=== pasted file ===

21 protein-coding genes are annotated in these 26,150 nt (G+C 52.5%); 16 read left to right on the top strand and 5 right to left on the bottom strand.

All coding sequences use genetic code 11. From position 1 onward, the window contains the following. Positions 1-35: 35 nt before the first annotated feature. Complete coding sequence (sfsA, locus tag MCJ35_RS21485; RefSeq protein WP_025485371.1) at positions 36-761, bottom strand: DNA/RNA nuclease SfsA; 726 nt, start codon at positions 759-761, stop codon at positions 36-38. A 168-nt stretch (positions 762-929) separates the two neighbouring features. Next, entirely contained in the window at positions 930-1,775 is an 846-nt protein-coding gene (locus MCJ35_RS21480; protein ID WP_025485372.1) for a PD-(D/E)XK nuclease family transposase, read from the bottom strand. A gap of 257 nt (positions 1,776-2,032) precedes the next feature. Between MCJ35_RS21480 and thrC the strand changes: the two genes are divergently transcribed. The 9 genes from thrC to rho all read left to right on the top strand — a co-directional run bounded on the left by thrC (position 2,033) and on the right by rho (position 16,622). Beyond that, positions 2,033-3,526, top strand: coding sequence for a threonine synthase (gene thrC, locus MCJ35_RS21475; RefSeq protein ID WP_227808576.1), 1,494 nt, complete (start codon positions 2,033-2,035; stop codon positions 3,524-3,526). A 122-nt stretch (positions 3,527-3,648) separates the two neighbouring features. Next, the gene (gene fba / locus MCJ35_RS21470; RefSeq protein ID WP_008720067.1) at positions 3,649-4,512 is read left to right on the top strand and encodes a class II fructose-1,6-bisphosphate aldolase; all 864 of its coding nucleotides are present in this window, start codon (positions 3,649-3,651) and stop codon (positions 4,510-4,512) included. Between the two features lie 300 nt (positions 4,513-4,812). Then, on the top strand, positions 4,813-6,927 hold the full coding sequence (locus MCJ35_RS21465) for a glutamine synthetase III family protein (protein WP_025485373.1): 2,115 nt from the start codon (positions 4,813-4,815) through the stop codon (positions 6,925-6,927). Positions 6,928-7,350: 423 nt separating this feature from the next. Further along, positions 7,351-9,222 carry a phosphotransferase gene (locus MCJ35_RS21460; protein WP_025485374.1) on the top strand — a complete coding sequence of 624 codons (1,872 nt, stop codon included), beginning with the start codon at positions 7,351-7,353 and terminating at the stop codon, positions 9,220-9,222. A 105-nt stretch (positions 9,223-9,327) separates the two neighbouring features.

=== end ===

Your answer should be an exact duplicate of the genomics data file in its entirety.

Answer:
21 protein-coding genes are annotated in these 26,150 nt (G+C 52.5%); 16 read left to right on the top strand and 5 right to left on the bottom strand.

All coding sequences use genetic code 11. From position 1 onward, the window contains the following. Positions 1-35: 35 nt before the first annotated feature. Complete coding sequence (sfsA, locus tag MCJ35_RS21485; RefSeq protein WP_025485371.1) at positions 36-761, bottom strand: DNA/RNA nuclease SfsA; 726 nt, start codon at positions 759-761, stop codon at positions 36-38. A 168-nt stretch (positions 762-929) separates the two neighbouring features. Next, entirely contained in the window at positions 930-1,775 is an 846-nt protein-coding gene (locus MCJ35_RS21480; protein ID WP_025485372.1) for a PD-(D/E)XK nuclease family transposase, read from the bottom strand. A gap of 257 nt (positions 1,776-2,032) precedes the next feature. Between MCJ35_RS21480 and thrC the strand changes: the two genes are divergently transcribed. The 9 genes from thrC to rho all read left to right on the top strand — a co-directional run bounded on the left by thrC (position 2,033) and on the right by rho (position 16,622). Beyond that, positions 2,033-3,526, top strand: coding sequence for a threonine synthase (gene thrC, locus MCJ35_RS21475; RefSeq protein ID WP_227808576.1), 1,494 nt, complete (start codon positions 2,033-2,035; stop codon positions 3,524-3,526). A 122-nt stretch (positions 3,527-3,648) separates the two neighbouring features. Next, the gene (gene fba / locus MCJ35_RS21470; RefSeq protein ID WP_008720067.1) at positions 3,649-4,512 is read left to right on the top strand and encodes a class II fructose-1,6-bisphosphate aldolase; all 864 of its coding nucleotides are present in this window, start codon (positions 3,649-3,651) and stop codon (positions 4,510-4,512) included. Between the two features lie 300 nt (positions 4,513-4,812). Then, on the top strand, positions 4,813-6,927 hold the full coding sequence (locus MCJ35_RS21465) for a glutamine synthetase III family protein (protein WP_025485373.1): 2,115 nt from the start codon (positions 4,813-4,815) through the stop codon (positions 6,925-6,927). Positions 6,928-7,350: 423 nt separating this feature from the next. Further along, positions 7,351-9,222 carry a phosphotransferase gene (locus MCJ35_RS21460; protein WP_025485374.1) on the top strand — a complete coding sequence of 624 codons (1,872 nt, stop codon included), beginning with the start codon at positions 7,351-7,353 and terminating at the stop codon, positions 9,220-9,222. A 105-nt stretch (positions 9,223-9,327) separates the two neighbouring features.